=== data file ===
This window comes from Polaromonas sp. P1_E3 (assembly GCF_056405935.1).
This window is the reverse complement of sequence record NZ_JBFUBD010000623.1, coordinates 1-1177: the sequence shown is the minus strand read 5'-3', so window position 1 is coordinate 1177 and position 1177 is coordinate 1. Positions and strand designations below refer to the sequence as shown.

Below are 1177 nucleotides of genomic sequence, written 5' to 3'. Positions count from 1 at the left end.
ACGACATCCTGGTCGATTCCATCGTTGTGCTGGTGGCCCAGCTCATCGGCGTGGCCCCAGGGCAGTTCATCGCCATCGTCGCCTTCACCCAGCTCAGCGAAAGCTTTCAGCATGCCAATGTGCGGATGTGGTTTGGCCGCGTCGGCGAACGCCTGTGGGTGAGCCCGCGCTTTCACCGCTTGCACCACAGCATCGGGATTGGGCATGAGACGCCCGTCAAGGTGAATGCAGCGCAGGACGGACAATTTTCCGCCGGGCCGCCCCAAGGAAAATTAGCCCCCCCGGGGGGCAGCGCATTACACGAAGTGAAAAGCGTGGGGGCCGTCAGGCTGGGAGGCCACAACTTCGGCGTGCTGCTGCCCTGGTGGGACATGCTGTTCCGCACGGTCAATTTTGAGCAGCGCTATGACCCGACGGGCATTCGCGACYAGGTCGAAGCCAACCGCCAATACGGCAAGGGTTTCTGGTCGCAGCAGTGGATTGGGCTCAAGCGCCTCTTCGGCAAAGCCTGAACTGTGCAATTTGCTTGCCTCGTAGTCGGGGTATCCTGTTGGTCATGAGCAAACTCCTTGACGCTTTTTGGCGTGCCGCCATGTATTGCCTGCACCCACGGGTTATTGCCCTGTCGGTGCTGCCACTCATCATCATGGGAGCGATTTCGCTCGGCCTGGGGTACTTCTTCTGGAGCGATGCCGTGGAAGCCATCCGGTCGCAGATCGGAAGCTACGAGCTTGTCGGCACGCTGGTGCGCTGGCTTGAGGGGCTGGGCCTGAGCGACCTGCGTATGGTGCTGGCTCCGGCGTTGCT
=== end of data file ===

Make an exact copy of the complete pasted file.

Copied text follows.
This window comes from Polaromonas sp. P1_E3 (assembly GCF_056405935.1).
This window is the reverse complement of sequence record NZ_JBFUBD010000623.1, coordinates 1-1177: the sequence shown is the minus strand read 5'-3', so window position 1 is coordinate 1177 and position 1177 is coordinate 1. Positions and strand designations below refer to the sequence as shown.

Below are 1177 nucleotides of genomic sequence, written 5' to 3'. Positions count from 1 at the left end.
ACGACATCCTGGTCGATTCCATCGTTGTGCTGGTGGCCCAGCTCATCGGCGTGGCCCCAGGGCAGTTCATCGCCATCGTCGCCTTCACCCAGCTCAGCGAAAGCTTTCAGCATGCCAATGTGCGGATGTGGTTTGGCCGCGTCGGCGAACGCCTGTGGGTGAGCCCGCGCTTTCACCGCTTGCACCACAGCATCGGGATTGGGCATGAGACGCCCGTCAAGGTGAATGCAGCGCAGGACGGACAATTTTCCGCCGGGCCGCCCCAAGGAAAATTAGCCCCCCCGGGGGGCAGCGCATTACACGAAGTGAAAAGCGTGGGGGCCGTCAGGCTGGGAGGCCACAACTTCGGCGTGCTGCTGCCCTGGTGGGACATGCTGTTCCGCACGGTCAATTTTGAGCAGCGCTATGACCCGACGGGCATTCGCGACYAGGTCGAAGCCAACCGCCAATACGGCAAGGGTTTCTGGTCGCAGCAGTGGATTGGGCTCAAGCGCCTCTTCGGCAAAGCCTGAACTGTGCAATTTGCTTGCCTCGTAGTCGGGGTATCCTGTTGGTCATGAGCAAACTCCTTGACGCTTTTTGGCGTGCCGCCATGTATTGCCTGCACCCACGGGTTATTGCCCTGTCGGTGCTGCCACTCATCATCATGGGAGCGATTTCGCTCGGCCTGGGGTACTTCTTCTGGAGCGATGCCGTGGAAGCCATCCGGTCGCAGATCGGAAGCTACGAGCTTGTCGGCACGCTGGTGCGCTGGCTTGAGGGGCTGGGCCTGAGCGACCTGCGTATGGTGCTGGCTCCGGCGTTGCT